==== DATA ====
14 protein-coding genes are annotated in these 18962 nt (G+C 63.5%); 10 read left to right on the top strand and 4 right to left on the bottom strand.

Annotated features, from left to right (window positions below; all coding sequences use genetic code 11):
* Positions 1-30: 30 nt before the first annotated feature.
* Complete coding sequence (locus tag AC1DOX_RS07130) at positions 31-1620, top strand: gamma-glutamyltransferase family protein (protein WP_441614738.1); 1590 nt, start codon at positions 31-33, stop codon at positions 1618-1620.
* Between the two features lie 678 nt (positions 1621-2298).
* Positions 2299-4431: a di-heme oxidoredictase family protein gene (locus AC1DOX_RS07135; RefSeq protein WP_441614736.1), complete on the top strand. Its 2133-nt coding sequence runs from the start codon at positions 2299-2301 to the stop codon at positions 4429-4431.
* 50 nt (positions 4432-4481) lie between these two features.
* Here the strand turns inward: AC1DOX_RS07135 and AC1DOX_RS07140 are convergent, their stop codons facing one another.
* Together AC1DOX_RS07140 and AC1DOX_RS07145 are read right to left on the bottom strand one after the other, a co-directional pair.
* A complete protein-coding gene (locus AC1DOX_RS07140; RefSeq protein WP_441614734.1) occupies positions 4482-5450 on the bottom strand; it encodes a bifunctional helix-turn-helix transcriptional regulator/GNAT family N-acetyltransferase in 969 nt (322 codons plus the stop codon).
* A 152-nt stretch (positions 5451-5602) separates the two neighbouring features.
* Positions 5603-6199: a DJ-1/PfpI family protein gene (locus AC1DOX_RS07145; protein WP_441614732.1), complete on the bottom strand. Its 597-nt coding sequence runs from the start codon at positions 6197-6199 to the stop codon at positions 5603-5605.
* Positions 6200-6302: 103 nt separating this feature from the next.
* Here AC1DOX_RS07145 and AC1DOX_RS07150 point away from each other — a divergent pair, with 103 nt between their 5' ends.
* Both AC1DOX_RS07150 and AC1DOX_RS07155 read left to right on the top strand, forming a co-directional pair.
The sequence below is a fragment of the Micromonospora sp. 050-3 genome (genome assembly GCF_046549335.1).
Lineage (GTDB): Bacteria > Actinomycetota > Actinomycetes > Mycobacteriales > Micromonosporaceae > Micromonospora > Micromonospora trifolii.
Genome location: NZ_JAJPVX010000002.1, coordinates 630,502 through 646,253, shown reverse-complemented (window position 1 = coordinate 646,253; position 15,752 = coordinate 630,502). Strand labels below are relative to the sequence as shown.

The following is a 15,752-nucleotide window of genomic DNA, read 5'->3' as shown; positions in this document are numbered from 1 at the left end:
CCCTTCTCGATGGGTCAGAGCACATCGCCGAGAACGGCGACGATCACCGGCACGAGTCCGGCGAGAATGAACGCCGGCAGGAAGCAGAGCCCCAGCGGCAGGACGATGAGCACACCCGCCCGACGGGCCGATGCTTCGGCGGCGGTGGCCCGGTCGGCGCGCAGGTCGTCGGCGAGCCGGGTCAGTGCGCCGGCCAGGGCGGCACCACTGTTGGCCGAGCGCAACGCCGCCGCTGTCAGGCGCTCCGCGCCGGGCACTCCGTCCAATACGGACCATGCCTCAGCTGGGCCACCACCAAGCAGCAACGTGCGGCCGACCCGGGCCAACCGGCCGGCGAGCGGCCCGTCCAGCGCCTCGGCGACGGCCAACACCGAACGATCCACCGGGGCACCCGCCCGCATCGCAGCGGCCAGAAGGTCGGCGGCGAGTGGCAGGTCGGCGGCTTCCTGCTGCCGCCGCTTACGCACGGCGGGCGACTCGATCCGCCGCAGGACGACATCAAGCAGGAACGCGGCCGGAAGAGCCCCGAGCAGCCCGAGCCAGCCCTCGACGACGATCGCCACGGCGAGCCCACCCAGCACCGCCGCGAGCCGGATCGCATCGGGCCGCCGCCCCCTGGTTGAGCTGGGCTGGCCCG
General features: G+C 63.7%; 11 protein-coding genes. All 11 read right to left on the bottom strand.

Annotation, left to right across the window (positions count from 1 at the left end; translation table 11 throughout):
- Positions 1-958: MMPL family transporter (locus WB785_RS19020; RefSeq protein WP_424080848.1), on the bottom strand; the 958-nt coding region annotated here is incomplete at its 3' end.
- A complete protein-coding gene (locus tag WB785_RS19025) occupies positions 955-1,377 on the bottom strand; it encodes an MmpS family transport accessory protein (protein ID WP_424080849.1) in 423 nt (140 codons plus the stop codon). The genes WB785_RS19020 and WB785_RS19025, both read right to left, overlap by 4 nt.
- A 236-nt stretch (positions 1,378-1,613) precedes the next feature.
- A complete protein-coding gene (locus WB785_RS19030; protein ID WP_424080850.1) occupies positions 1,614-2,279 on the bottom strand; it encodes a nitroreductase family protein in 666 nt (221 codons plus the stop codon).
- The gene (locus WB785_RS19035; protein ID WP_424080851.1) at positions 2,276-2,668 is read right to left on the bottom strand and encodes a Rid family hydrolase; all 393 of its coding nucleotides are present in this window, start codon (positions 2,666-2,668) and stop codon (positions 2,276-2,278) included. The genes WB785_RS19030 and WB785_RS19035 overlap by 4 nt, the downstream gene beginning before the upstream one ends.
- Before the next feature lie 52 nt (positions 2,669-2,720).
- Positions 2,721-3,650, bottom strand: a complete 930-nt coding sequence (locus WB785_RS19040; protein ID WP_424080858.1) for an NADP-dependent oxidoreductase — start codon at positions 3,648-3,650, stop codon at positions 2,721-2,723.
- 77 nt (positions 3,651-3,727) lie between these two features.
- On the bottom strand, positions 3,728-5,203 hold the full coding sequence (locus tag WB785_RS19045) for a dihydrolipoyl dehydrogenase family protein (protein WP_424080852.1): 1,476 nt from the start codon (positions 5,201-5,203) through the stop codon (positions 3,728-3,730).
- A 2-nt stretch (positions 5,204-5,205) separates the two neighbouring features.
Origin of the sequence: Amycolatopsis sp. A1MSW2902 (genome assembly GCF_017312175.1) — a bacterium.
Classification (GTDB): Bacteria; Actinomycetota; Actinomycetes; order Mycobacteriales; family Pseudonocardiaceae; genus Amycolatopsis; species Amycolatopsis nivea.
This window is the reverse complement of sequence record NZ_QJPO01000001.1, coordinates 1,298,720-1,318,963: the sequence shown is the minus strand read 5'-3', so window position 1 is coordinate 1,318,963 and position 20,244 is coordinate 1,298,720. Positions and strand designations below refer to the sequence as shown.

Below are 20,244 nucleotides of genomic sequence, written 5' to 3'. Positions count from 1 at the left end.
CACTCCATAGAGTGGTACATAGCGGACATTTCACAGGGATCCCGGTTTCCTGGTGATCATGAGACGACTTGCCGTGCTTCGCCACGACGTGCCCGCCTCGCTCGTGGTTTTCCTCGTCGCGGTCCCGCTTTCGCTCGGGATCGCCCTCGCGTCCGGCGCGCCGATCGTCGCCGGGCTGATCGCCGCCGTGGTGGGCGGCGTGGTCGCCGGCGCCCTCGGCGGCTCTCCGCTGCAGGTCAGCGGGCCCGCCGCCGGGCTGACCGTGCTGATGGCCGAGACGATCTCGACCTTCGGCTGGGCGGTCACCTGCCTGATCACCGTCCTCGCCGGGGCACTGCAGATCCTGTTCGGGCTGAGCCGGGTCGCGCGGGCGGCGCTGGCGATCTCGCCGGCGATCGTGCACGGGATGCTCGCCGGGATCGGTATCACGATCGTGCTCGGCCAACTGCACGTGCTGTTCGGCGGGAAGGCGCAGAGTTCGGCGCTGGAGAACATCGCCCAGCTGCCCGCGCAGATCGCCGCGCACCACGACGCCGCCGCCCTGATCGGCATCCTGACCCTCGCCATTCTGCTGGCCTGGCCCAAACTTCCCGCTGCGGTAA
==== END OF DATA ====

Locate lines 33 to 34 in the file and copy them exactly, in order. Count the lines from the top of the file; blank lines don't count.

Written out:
Origin of the sequence: Amycolatopsis sp. A1MSW2902 (genome assembly GCF_017312175.1) — a bacterium.
Classification (GTDB): Bacteria; Actinomycetota; Actinomycetes; order Mycobacteriales; family Pseudonocardiaceae; genus Amycolatopsis; species Amycolatopsis nivea.